Native American Composer Apprentice Project (NACAP)
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“Higher” Uriah Villa
Chinle High School NACAP apprentice composer Uriah Villa introduces his composition, “Higher,” to his classmates prior to the Catalyst Quartet’s performance of it for Chinle High School students.
“The Great Flud” by Arika Morningstar
Hopi High School student Arika Morningstar is a 2019 NACAP apprentice composer, working with teaching composer Michael Begay. During a workshop with The Catalyst Quartet on August 29, they discussed dynamics and syncopation.
At the assembly program later in the day, Arika explained the title of her piece, “The Great Flud.” A beloved writing teacher, Mr. Flud, recently left Hopi High after just a couple of years on the faculty, “as they all do,” she said. Teacher turn-over is a major problem at reservation schools, as Arika’s touching tribute to Mr. Flud testifies.
Mission: To give Native American students – isolated through geography and marginalized by the dominant culture – voice through the challenging, empowering hands-on study of music composition, giving them the tools they need to express their unique voices as 21st century Native citizens, and a platform to disseminate those voices.
Maximum arts involvement effects on young people come from direct involvement in the performing arts. NACAP students have the most direct involvement in the artistic process: They are the creators of the works performed and studied. Composer-in-residence Raven Chacon noted, “The students were usually not aware of the possibilities of the program and of themselves. They were surprised when they realized their own potential talent as well as that of their classmates.”
NACAP is an intensive music composition immersion program in which Native American composers tutor Native students attending schools on the Navajo, Hopi, & Salt River Pima-Maricopa Reservations in composition. NACAP students’ works are presented at venues like the Navajo Museum, Scottsdale Community College, & Grand Canyon Music Festival (GCMF), & recorded by Central Sound at 8. Teaching ensembles have included ETHEL, The Catalyst, Calder and Miro Quartets, and Sweet Plantain.
2016’s partnership with Arizona Opera resulted in NACAP students creating mini-operas with texts drawn from traditional stories and contemporary Native life, performed and recorded by AZ Opera artists.
New. A year-round NACAP program developed in Tuba City on the Navajo Nation in 2017.
Outcomes. Native students participate in a complete composer experience, with classes & workshops resulting in each student creating original works which are rehearsed, performed, recorded, and toured.
7/1-8/31/19 INDIVIDUAL INSTRUCTION. Composers-in-residence tutor reservation student composers in private lessons and group classes.
8/28-9/1/19 WORKSHOPS/TOUR. One-on-one workshops with ensembles-in-residence, tour to students’ schools.
9/19 NACAP at GCMF: Workshops with composers & ensembles, world premiere performance & recording of student works. Performances at other venues, including the Heard Museum, dates TBA.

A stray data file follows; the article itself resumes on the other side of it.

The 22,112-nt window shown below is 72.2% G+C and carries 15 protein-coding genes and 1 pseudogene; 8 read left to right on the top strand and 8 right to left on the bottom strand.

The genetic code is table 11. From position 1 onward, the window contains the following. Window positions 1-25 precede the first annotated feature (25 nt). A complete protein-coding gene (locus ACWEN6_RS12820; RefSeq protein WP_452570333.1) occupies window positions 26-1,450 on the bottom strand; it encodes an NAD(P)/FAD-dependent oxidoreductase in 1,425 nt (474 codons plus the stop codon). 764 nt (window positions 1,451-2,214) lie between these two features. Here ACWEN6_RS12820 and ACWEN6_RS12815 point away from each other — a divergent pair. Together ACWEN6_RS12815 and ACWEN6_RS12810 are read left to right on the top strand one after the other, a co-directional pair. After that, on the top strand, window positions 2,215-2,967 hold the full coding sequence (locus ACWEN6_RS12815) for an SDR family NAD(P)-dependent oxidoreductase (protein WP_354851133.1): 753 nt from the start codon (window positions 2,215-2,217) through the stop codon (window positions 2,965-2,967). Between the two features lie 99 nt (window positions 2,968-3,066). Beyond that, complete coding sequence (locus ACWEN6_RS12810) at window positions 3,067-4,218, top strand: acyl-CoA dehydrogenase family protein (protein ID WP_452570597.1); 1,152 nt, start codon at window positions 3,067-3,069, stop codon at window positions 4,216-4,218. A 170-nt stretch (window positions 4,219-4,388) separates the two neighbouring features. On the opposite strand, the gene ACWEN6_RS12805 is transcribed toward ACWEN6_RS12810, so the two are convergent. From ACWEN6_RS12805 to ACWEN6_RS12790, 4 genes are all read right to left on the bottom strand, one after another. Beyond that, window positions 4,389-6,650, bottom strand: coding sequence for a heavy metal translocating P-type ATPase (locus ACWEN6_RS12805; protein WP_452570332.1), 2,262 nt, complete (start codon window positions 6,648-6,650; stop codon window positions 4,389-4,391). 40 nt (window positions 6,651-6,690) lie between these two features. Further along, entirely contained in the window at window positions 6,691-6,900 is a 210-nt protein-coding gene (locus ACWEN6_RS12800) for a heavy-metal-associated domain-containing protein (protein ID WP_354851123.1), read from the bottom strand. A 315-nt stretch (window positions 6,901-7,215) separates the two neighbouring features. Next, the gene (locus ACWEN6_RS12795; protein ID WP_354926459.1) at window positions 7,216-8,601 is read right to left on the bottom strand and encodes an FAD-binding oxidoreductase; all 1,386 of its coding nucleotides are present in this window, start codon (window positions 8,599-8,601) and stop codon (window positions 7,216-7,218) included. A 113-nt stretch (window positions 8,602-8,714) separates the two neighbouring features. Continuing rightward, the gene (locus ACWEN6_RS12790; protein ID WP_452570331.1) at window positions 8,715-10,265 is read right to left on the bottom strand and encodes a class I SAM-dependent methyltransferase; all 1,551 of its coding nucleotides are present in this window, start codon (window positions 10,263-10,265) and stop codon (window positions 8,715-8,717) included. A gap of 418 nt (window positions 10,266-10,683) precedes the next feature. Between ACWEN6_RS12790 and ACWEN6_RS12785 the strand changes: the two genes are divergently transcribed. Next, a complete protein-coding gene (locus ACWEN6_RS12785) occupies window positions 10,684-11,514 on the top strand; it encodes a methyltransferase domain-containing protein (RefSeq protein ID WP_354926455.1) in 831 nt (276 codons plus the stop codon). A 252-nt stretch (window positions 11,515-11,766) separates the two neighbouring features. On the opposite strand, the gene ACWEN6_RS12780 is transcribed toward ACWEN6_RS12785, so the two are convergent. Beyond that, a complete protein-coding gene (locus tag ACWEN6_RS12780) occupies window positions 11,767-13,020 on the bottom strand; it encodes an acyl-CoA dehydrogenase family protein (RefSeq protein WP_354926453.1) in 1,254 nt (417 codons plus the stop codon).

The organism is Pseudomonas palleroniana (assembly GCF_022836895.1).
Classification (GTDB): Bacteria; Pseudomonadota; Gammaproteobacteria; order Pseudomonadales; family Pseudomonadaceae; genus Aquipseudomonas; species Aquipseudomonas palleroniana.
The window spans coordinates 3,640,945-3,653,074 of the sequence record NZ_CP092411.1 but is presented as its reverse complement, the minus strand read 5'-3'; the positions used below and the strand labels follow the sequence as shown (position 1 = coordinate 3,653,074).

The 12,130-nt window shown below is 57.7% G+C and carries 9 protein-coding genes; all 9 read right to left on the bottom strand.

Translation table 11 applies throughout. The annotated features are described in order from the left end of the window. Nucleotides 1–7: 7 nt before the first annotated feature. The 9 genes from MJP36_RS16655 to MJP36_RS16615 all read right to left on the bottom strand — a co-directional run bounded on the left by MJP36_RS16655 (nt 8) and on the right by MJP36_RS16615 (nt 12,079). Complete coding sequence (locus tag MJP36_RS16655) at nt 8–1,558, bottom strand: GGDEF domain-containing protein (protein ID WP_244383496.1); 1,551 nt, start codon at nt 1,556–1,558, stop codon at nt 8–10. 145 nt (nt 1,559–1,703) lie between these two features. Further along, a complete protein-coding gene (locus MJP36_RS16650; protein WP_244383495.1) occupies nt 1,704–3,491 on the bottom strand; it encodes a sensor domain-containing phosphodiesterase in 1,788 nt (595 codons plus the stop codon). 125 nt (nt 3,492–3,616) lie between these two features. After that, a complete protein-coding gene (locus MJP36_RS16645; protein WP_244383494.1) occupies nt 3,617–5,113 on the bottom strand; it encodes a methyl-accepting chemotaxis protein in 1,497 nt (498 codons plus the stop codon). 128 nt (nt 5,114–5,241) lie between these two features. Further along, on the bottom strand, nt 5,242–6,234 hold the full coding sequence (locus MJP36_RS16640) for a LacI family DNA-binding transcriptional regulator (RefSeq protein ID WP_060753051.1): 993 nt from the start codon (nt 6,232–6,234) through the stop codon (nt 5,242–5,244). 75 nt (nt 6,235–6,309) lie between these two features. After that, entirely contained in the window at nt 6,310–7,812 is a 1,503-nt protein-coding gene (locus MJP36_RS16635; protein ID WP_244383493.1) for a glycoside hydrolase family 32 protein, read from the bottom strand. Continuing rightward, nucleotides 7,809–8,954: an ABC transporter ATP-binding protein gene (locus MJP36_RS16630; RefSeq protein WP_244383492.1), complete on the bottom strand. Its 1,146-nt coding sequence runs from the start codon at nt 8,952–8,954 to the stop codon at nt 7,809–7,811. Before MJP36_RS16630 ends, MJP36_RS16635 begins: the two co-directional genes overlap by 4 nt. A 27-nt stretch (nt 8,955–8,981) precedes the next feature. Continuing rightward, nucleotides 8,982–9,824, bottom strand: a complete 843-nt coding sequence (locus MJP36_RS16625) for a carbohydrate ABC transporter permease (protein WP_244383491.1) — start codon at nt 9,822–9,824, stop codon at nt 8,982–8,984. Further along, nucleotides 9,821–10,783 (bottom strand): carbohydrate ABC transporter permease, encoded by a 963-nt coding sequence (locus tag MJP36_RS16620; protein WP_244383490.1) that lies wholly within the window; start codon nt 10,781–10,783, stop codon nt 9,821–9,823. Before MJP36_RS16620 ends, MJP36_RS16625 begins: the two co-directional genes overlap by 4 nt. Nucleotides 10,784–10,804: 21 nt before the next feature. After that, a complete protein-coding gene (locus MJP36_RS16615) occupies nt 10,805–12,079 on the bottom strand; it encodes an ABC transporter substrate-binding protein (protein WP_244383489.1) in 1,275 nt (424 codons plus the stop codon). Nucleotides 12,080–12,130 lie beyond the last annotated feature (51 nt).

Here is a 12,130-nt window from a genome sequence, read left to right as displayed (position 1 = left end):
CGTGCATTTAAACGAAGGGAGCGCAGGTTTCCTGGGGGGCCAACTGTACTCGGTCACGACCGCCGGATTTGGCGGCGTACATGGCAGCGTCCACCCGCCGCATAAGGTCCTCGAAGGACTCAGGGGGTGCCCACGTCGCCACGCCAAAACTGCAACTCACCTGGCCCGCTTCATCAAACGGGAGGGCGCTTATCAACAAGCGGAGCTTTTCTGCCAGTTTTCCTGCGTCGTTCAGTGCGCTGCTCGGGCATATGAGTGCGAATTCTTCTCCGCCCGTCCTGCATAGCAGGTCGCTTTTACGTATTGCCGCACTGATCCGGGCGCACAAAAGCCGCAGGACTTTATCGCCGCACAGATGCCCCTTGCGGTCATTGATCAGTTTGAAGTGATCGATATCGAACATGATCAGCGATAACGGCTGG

Spring ’20. Year-round program in Tuba City continues.
Awards. The President’s Committee on the Arts & Humanities Youth Program Award; NewMusic USA New Music Educators Award; Governor’s Arts Award.
Why: There aren’t enough Native voices in the American music mix. NACAP students’ authentic, vital voices are voices that need to be heard. NACAP provides them the skills and outlet. NACAP communities are poor, under-served, rural. In 2001 Michael Begay was struggling to graduate high school. After participating in NACAP’s first season he said, “This experience changed my life.” Michael (Navajo) has gone on to study recording & compose music for independent films, joinig NACAP as an assistant in ’07, receiving a grant from the American Composers Forum’s First Nations Composer Initiative. He has noted that people often comment that they didn’t know “Natives composed music.”
NACAP students have been featured on “From the Top,” invited to festivals in Arkansas and Fort Worth, their compositions performed worldwide.
NACAP has been featured on American Public Media’s Performance Today, and broadcast throughout the southwest on Arizona Classical PBS.
An exhibition and performance of NACAP student works at SITE Museum in New Mexico expanded NACAP’s reach to Santa Fe.
Greyhills Academy high school student and NACAP apprentice composer Caleb Tsosie has been studying composition with Michael Begay.
In the first half of the video, we see Caleb with Michael Begay going over his score with the members of the Catalyst Quartet during the first workshop of his piece, “You,” his first attempt at composition, at Greyhills Academy.
At 4:33 the quartet plays through his piece once more during the final workshop at the Grand Canyon Music Festival, prior to the world premiere performance.
Catalyst Quartet member Karla Donehew Perez offers notation advice to NACAP apprentice composer Lisa Robbins, a student at Greyhills Academy, during a workshop of her piece, Tsedeeshgizhnii Ashkii” (Boy of the Rock Gap People). This is Lisa’s second composition. Like many NACAP students Lisa lives in a home with no electricity. She worked on her piece outside by moonlight, after finishing her chores at home and caring for an invalid mother.
The video is 1:12 minutes long.
Native American Composer Apprentice Project (NACAP) students at Salt River High School located on the Salt River Pima Maricopa Indian Community in Arizona.
We see them during workshops with teaching composer Raven Chacon and members of The Catalyst Quartet, with interviews of the apprentice composers, speaking about their experiences in the program.
The video is 3 1/2 minutes.
Start and End Dates
07/01/2019 — 06/30/2020
Navajo Nation, Arizona